If there’s one thing you should know about me, it’s that I’m completely obsessed with steak tartare. I’m a complete savage when I go to restaurants. If they have this popular raw meat dish, I will be ordering it.
I started to realize that not all steak tartares are created equal. So I created a Trello board with a running list of all my favorites (I know, I’m a nerd). Rather than let that list go to waste, I thought I’d share with you where to find the best steak tartare in Seattle.
Last updated 2/20/2017. I’ll update it regularly as I find more worthy of this list. Recommendations and suggestions for edits welcome (for example, when they’re no longer available)!
Walrus & Carpenter
Neighborhood: Ballard | Cost: $16
I’ve been known to describe the steak tartare at The Walrus & Carpenter as life changing. It’s actually what spurred my love affair with steak tartare and started this journey. I just wanted to find a steak tartare that’s better than Renee Erickson’s. Unfortunately, I haven’t. This is still my favorite steak tartare I’ve ever had.
Most steak tartares use chopped meat, which can make the texture feel firmer and sometimes reminiscent of the chopped meat you use to make hamburgers. The Walrus & Carpenter’s is somehow creamier than its competitors. I think the meat is fantastic just by itself, but the accoutrements it’s served with are classically French and delicious.
You have the raw egg that you’re supposed to break and mix in (but I recommend trying the meat plain first!). Then there’s the perfectly crisp and thin rye toasts. Oh, and the flakes of sea salt. Together, it’s the perfect texture of crunchy, salty, and creamy. The Walrus & Carpenter is known for its oysters, and you should definitely get those. But it’d be a mistake not to get their steak tartare too.
Neighborhood: Central District | Cost: $14
The steak tartare at Seven Beef is completely different from the one at The Walrus & Carpenter. Seven Beef doesn’t serve their steak tartare the classic French way with egg and bread. Rather, they mix it up by serving it with a celery root salad to add that ubiquitous crunch. It’s also different in that it’s not super creamy. Rather, they highlight the beef and makes it feel super light with an intense acidic/pickle taste.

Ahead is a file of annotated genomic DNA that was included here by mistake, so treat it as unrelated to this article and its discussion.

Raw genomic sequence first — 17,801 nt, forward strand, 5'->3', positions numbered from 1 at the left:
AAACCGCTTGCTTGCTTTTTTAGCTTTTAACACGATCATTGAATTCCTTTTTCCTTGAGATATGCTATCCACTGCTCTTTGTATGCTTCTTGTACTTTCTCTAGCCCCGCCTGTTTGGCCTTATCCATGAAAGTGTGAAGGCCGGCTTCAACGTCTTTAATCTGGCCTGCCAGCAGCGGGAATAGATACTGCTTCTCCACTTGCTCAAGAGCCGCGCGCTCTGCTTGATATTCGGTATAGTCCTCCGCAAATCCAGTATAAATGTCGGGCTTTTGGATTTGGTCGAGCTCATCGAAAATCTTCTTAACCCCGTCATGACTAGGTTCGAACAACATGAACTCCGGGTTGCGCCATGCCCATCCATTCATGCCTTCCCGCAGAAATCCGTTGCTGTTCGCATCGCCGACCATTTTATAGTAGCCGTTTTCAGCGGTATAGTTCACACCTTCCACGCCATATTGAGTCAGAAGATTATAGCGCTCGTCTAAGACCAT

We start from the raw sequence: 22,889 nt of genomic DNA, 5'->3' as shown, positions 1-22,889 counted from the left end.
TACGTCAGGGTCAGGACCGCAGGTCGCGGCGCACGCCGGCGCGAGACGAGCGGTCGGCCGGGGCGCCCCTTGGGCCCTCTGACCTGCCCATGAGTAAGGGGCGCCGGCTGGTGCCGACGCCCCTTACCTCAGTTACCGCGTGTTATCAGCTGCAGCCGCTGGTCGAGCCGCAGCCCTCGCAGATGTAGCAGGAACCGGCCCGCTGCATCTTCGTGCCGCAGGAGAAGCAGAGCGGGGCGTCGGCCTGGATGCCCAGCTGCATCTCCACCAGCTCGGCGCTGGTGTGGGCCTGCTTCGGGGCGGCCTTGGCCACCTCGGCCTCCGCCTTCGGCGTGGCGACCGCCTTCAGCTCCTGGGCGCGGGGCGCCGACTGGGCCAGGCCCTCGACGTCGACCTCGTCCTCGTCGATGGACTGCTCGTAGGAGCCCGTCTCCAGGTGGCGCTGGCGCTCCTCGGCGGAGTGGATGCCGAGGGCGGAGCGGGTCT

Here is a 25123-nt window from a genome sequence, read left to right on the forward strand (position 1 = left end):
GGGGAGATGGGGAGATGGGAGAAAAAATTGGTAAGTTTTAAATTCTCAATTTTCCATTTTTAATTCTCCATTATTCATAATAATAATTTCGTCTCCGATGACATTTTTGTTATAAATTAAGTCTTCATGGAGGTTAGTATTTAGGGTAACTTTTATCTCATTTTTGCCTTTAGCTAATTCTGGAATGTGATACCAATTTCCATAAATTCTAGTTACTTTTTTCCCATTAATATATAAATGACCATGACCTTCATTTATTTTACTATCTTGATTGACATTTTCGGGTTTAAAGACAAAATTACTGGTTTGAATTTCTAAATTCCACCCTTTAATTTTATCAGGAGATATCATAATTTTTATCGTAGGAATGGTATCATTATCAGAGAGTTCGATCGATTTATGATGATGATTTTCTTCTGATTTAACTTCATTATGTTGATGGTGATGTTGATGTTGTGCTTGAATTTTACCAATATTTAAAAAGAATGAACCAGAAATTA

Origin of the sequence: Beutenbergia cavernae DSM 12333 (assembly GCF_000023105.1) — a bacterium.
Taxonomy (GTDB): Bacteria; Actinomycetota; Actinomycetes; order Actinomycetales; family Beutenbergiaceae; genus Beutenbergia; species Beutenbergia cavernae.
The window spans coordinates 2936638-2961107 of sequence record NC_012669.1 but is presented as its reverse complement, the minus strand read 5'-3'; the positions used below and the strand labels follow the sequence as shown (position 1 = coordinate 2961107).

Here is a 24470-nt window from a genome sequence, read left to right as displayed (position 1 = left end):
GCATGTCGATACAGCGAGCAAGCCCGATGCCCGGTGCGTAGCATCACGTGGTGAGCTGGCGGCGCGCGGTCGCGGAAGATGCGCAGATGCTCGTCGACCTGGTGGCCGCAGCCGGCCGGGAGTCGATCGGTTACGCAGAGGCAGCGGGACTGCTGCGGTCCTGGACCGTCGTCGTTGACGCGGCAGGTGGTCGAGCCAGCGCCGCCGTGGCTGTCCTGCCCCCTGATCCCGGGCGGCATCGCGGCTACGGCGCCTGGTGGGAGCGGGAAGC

Brimmer & HeelTap
Neighborhood: Ballard | Cost: $15
Brimmer & Heeltap also takes a lot of creative liberties with their steak tartare recipe, and trust me, it pays off. Their interpretation is more Asian, with daikon, sesame vinaigrette, and nori rice crackers. It’s a bit spicy, but it’s balanced out by the sweetness of pear and umami from the seaweed rice crackers.
Neighborhood: Downtown | Cost: $17
Circadia is a fairly new restaurant downtown that surprised me with their excellent Wagyu beef tartare. It’s also not served with an egg, but has some great zing thanks to horseradish. It also has that classic crunch, but rather than from bread they achieve this texture with puffed quinoa reminiscent of Rice Krispies.
Neighborhood: Ballard | Cost: $16
Ethan Stowell’s Bramling Cross serves an excellent steak tartare that balances the classic French with the new. It’s served with thinly sliced toast and is creamy like the French way. However, that’s where Bramling Cross stars diverging from the classic.
Their steak tartare is creamy, but it comes from a bright, acidic vinaigrette rather than an egg. It’s also different in that it’s served with a smoked harissa eggplant puree and arugula, which introduces some bitter notes. And the red pickled onion on top gives it an addictive acidic hit that keeps you going back for more.
BONUS: The Best Steak Tartares in Other Cities
My love affair with steak tartare doesn’t end in Seattle. I’ve also had some amazing ones in other U.S. cities. So if you find yourself heading out of town, make sure to stop at these restaurants to get your raw beef fix.
Rich Table in San Francisco
Rich Table takes a classic Caesar salad spin on their steak tartare.
Juniper & Ivy in San Diego
Richard Blaise’s Juniper & Ivy might make a better steak tartare than The Walrus & Carpenter. However, it’s hard for me to decide because it’s just so different. It slants Asian and is constantly changing, but be ready for a super well balanced flavor bomb.
Vernick Food & Drink in Philadelphia
Vernick Food & Drink puts their steak tartare on bread in their unique take on the popular toast trend.
Before You Go, Why Not Pin This?
Disclaimer: These restaurants didn’t ask to be included on this list. I just want everyone to know how awesome they are!